I almost didn’t write this piece on impostor syndrome. Ironically, signs of it flared up as I was researching and writing. I thought: “Anyone can write this piece, why me?” and “I’m going to collect 15 research articles when two would’ve been fine.” These symptoms of doubting, overpreparation, and feelings of not being good enough were echoed throughout my interviews with coffee professionals.
Barista Emily* (not her real name) suffers from impostor syndrome. When she serves customers, “I never think that the drinks I’m putting out are good,” she says. “It doesn’t matter how well I dial in. I’m never happy with it.” Even with positive feedback, she often thinks to herself that the drink “could be better” and that “someone has pulled this coffee better” than she has.
Barista trainer Sandra* echoes Emily’s sentiments. Despite her 15 years in the industry, she says, “I still find myself feeling out of place, like I still have to prove myself.” Even with her positive encouragement from her support circle, she’ll find herself thinking, “My closest friends, my colleagues—they’re just saying nice things that make me feel better.”
These feelings can be easily brushed off as nerves or a lack of self-confidence. Instead, they paint a larger picture of those who deal with impostor syndrome.
Dr. Kevin Cokley is the director of The Institute for Urban Policy Research & Analysis at the University of Texas at Austin and a professor of Counseling Psychology, and African and African Diaspora Studies. He’s quick to correct me, pointing out that impostor syndrome is not a medical diagnosis. Instead, “impostor phenomenon” or “impostorism” is used instead in research papers.
He describes “impostorism” as “feeling like you are fooling people when you have achieved some level of competence in your given profession or in the classroom. In spite of all indicators that would suggest that you are an accomplished person.”
Impostorism can manifest in a professional environment as someone attributing their success to luck or feeling like a project they undertook wasn’t as well executed, despite the praise they might receive.
Dr. Cokley’s research on impostorism centers around the psychological impact of gender stigma and race in college students. He notes that “impostorism is very much prevalent among students of color” and muses that ethnic minorities may be more susceptible to feeling like an impostor when “they’re in spaces that are predominantly white.”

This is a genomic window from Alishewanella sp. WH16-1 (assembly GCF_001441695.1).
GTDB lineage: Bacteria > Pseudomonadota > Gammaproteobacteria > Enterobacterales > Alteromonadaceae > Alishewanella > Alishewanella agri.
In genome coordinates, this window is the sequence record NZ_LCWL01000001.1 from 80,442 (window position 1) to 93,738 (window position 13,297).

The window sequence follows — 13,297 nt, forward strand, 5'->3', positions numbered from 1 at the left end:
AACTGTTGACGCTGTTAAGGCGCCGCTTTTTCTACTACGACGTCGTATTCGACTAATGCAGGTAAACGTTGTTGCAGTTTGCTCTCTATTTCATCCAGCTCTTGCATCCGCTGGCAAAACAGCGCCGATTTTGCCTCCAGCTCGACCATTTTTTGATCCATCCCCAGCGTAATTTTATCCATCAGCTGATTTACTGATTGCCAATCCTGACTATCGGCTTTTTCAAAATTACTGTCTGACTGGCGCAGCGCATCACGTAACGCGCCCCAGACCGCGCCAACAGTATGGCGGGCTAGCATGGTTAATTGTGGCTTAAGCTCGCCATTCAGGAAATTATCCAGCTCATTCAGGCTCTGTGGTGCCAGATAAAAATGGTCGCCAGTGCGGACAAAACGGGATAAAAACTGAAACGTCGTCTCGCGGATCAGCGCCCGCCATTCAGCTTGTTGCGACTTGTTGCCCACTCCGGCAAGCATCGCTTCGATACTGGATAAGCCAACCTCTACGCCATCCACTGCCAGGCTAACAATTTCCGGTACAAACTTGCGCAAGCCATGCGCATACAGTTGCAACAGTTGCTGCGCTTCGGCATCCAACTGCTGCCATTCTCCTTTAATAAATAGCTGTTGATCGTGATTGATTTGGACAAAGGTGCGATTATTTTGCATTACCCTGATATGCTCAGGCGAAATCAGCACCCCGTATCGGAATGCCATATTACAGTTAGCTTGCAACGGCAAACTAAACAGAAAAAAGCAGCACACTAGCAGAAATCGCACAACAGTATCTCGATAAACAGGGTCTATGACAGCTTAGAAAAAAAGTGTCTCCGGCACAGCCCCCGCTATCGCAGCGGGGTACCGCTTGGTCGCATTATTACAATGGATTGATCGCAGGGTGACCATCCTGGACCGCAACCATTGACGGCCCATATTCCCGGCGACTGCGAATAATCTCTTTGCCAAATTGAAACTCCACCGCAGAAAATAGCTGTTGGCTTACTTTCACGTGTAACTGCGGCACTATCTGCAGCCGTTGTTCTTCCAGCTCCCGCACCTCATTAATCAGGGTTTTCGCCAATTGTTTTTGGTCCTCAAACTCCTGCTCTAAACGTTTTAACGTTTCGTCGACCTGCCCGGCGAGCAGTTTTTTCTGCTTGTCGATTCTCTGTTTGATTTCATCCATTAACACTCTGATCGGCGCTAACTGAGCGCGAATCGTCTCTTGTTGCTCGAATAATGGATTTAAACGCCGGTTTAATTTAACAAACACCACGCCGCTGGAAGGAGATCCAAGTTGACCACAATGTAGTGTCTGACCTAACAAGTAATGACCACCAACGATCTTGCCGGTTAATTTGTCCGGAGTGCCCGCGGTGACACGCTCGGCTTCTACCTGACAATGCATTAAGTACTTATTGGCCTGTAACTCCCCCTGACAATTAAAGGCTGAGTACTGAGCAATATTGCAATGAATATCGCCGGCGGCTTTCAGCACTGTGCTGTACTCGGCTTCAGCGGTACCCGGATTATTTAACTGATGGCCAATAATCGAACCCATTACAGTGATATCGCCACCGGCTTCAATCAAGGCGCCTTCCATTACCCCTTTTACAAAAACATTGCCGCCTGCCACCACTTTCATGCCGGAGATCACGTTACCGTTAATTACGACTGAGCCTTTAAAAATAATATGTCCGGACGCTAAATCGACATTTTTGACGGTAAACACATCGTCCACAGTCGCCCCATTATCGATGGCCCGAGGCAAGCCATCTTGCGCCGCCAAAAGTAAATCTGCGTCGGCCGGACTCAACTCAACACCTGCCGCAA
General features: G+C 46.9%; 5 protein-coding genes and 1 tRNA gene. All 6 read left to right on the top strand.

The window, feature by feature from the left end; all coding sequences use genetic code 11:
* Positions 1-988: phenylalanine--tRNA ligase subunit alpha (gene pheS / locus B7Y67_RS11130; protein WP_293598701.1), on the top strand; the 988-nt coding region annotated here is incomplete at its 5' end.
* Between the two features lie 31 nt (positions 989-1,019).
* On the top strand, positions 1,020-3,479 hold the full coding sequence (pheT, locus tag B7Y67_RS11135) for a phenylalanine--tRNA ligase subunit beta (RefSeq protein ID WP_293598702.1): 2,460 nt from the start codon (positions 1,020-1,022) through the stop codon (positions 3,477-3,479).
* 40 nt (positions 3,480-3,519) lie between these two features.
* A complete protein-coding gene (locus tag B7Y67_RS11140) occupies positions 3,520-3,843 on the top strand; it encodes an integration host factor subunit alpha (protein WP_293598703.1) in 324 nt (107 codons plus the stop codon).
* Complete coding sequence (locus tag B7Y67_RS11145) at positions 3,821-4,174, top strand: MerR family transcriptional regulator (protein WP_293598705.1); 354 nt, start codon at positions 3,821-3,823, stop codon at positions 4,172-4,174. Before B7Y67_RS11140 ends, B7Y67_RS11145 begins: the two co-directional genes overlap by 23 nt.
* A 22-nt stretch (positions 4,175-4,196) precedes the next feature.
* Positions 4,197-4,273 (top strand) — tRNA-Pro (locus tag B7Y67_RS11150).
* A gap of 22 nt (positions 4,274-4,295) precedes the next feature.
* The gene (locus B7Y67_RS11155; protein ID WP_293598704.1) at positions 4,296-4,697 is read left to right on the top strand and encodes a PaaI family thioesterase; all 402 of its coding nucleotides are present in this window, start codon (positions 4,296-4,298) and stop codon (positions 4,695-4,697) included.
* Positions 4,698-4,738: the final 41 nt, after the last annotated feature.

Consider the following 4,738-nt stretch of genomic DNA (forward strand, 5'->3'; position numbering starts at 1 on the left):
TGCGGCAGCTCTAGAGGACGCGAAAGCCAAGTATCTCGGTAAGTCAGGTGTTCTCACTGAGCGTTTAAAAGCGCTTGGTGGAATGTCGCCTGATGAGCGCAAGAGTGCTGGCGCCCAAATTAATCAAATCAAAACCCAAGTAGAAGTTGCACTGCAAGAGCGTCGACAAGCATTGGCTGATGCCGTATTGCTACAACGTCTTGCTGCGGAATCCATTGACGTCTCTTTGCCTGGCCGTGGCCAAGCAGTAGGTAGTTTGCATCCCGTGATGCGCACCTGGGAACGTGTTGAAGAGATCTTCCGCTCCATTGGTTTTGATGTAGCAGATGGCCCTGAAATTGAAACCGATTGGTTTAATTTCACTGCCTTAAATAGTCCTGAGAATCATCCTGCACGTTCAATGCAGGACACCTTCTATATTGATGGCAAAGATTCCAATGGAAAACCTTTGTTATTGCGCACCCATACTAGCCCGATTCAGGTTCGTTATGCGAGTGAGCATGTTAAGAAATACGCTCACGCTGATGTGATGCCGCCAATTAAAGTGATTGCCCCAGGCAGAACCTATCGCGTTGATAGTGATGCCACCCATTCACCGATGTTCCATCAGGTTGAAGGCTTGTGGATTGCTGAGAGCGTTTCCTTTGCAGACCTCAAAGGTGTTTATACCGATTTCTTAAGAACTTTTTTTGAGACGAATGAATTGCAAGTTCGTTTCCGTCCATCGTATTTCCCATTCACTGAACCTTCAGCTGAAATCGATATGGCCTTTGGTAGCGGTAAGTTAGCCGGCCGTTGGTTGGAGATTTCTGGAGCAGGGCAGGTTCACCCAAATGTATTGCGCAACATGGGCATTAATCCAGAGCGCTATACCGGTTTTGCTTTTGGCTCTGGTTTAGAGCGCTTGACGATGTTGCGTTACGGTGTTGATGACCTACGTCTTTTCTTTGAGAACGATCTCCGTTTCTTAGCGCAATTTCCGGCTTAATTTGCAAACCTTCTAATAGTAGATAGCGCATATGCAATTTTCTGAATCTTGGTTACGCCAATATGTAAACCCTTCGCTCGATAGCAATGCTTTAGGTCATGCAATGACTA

Dee, a customer representative at a coffee company, agrees. She says, “My impostor syndrome is very much rooted in being a woman of color. All of your mistakes are amplified as bigger and for a longer time.” To combat the feelings, she over-prepares for her projects, adding, “it’s why I’m very thorough and very into details.”
After obtaining her current position, she discovered who her competition had been—some were well-known coffee professionals with more experience than she has. She confessed, “I definitely have moments of ‘Why me?'”
Contrary to the initial research that gave impostor syndrome its name, studies have shown that gender does not play a significant role in those who deal with impostor feelings. In fact, 70% of the population is estimated to have feelings of impostorism at some point in their lives. These feelings are often more prevalent among high-achieving individuals with a streak of perfectionism.
One of the ways that one can work with the feelings of impostorism, says Dr. Cokley, is to “have a working environment where people feel comfortable sharing one’s sort of vulnerability.” Having open conversations about these feelings is important, especially when they’re coming from industry professionals who have achieved a high level of success.
David Buehrer, co-owner of Houston’s Greenway Coffee, confesses he didn’t know what impostor syndrome was until I asked him if he ever ran into these feelings as a business owner.
In examining how he operates Greenway, Buehrer realized he has a deep-seated fear of rejection and peer comparison, both signs of impostorism. He intentionally does not have a sales team, because he never wants to be compared to another coffee roaster on the shelf. “It fundamentally changed our operations because we just never wanted to have that experience of rejection,” he says with a laugh. This fear has “1000% indefinitely stunted [our] growth.”
Another key strategy in preventing the feelings from spiraling into anxiety and depression is to build a strong support network.
Bethany Hargrove, a barista at Wrecking Ball Coffee in San Francisco, placed fourth in the 2017 qualifying barista competition in Knoxville, and fifth nationally at the 2017 US Barista Championship in Seattle. She says she has a hard time dealing with success and that everything she does and accomplishes is “ordinary.” When these feelings crop up, she says that “outside support has been critical. They won’t let me wallow in this place I get to sometimes.”
Being open about feeling inadequate, in addition to lending support when it looks like a peer needs it, are items any industry can certainly do better at—coffee included.
Do you feel you might be an impostor? Take this quiz!
* Name has been changed to protect the identity of the subject.
Jenn Chen (@TheJennChen) is a San Francisco–based coffee marketer, writer, and photographer. Read more Jenn Chen on Sprudge.